Stevens is the newest brand in our test gallery. It comes from Germany, it already has a history of more than 20 years, and is based in Hamburg, same as their design center. By the way, 8S can really serve as an example of how to design a bicycle: thin tubes, quality welds and last but not least, low weight.
8S Stevens was also the first candidate for our new testing procedures: after having to prove its skills on the trail, the bike arrived at our workshop where it was disassembled. Frame and the most important components were weighed and then the frame was tested with our new devices which can reveal its rigidity. Here’s something more about stiffness.
With a price tag of 1.000 euro, Stevens 8S seems to be the ideal bike for those who are looking for good performance at a decent price. Componentry is good enough for mountain trails and also suitable for those who take part in XC or Marathon races, while the low weight (12.4 kg for the18 inch frame) also recommends this bike.
The frame design of 8S has thin tubes in the swingarm area while trapezoidal tubes have been used for the front triangle. Thus, the bike not only offers sporty look, but also makes the rider bend forward to grab the handlebars. This position is not necessarily the most comfortable, as it requires getting used to it, but it also helps you be more aerodynamic and control the bike better.
Attention to detail is also reflected in the dropouts, very well finished and bearing an embossed logo, Stevens managing to add extra-value to the bike. Stability is provided by a headtube measuring 67 degrees, and also by the best figures revealed by the rigidity of the frame in this area. As a result, when cornering, 8S firmly keeps its line. As for the frame weight, stiffness is 104 Nm / degree, which makes it suitable for heavier riders, and when we say this we are considering the 90 kilos plus cyclists.
Climbing is an easy task thanks to a seat tube angle of 73.5 degrees. However, when it gets steeper, you have to get out of saddle and stand up on the pedals, as the front wheel tends to lose contact with the ground.
As for details, 8S catches the eye with its slightly lowered top tube, the chain protection already installed on the swingarm and a matte paint. It is scratch resistant but a finish lacquer would have been even more pleasing to the eye. A direct postmount for the rear brake caliper saves a few more grams from the frame’s weight and is located directly on the chainstay and not on the seat stay as for most bikes.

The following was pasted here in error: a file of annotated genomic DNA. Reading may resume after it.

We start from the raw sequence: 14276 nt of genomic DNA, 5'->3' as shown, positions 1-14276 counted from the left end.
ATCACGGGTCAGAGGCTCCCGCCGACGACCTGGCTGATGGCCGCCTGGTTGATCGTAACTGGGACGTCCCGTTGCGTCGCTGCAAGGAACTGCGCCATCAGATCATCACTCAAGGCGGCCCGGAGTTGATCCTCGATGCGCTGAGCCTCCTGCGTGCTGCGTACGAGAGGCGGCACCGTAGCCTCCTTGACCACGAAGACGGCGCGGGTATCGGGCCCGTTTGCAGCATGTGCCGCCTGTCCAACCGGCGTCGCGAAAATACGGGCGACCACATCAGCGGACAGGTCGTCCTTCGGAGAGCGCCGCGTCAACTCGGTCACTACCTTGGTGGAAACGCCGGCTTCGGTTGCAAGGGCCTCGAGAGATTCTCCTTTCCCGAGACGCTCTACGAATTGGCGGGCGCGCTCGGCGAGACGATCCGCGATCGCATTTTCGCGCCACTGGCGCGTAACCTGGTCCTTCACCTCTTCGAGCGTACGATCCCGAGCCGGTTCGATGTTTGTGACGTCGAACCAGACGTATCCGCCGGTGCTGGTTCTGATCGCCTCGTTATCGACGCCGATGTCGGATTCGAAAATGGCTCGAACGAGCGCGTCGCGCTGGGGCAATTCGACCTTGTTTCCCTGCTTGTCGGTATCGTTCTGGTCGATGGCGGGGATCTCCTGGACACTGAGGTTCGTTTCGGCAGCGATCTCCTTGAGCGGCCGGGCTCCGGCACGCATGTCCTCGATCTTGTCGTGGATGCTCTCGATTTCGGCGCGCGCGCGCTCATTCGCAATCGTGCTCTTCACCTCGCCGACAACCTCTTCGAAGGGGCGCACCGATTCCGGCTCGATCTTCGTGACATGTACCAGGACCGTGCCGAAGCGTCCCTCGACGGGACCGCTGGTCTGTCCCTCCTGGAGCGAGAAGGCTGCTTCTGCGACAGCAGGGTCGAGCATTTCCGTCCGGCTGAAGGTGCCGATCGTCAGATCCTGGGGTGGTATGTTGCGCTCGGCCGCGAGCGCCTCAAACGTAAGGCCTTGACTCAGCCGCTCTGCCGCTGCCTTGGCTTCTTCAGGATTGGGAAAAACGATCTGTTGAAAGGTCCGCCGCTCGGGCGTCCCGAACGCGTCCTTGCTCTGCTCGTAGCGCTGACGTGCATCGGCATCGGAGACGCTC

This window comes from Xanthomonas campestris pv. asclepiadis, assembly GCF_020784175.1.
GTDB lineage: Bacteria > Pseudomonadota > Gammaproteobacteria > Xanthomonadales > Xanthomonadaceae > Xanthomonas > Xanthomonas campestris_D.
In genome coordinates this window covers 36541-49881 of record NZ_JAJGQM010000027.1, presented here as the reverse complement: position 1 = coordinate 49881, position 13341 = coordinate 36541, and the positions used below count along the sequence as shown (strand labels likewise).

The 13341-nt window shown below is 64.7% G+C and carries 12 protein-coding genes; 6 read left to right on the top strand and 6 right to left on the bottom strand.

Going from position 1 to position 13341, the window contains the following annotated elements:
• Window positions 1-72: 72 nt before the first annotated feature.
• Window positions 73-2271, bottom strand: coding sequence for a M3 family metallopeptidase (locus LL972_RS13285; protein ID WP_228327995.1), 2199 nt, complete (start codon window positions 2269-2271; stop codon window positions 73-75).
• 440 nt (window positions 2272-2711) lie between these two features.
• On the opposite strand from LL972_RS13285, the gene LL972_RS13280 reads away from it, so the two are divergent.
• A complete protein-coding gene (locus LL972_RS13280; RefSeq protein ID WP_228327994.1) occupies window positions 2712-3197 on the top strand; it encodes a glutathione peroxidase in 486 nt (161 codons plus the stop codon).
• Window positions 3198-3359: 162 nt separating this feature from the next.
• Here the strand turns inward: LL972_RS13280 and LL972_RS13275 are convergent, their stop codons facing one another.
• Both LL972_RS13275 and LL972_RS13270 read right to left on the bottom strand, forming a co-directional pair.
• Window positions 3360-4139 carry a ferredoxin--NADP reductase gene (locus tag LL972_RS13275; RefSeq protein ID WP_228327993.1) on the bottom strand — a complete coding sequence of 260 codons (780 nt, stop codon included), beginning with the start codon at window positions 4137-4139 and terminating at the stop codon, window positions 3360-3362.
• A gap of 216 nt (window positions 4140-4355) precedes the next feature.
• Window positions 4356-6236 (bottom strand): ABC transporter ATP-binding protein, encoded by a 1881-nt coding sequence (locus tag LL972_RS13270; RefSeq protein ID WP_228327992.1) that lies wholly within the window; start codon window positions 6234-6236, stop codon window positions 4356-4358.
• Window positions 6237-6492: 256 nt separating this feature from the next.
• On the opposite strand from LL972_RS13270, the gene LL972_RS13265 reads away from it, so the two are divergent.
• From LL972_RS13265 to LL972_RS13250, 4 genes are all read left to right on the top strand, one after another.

The drive train installed on 8S is a real delight: a Shimano XT rear derailleur, providing excellent performance and a Shimano SLX front derailleur, both operated by levers from the Shimano SLX range. In addition, you have a 10 gear cassette, so you’re free to choose the best gear ratio, no matter what the track can throw at you. The Hollowtech crankset is another asset found on this bike, with its sculpted arms for extra-weight reduction.
Brakes come from Shimano and even despite their striking resemblance with the Deore model, levers and the calipers have only have engraved the Shimano logo. Levers have superb grip and their performance parallels the Deore line, while we also find a 180 mm rotor on the front wheel and one 160 mm rotor wheel for the rear brake. Anyway, it’s no longer a secret that in 2012 Shimano has managed to provide exceptional disc brakes.
The Rock Shox Recon air fork has 100 mm of travel and fits to the character of this bike, although a lighter model wouldn’t have been bad at all. But, as this would have increased the price of the bicycle we had to make do with the Rock Shox. For more convenience, the fork lock switch is installed on the handlebar.
The wheels weigh a total of 4.64 kg, including tires and axles, an acceptable value for this segment. The Deore hubs work on cup and cones but they promise to be very durable. Conti X-King tires are delivered in their cheaper version (Made in India, not Germany), hence the lack of traction on highly inclined sectors. However, I needed a lot of speed to make them slide into corners, and I was quite satisfied by their behavior. In any case, it’s worth replacing them with lighter, better compound tires and you will also have the opportunity of decreasing the weight with 1-200 grams. Not to mention the better grip when you’re riding on steep terrain.
For better control when turning, personally, I would have picked a wider handlebar. The standard 630 mm handlebar is really at its limit, and a 660 mm one would be preferable to further enhance 8S performance on descents. Speaking about controls, I must mention the grips, which I consider to be the most comfortable on the bikes we tested in 2012.
With a huge tuning potential, Stevens 8S comes with a complete package for those who are ready to seriously start mountain biking. It’s in the class of 1,000 euro bikes where fun really starts, but you have to be ready to pay for it. If you’re in for a better price, you should wait for the discount season.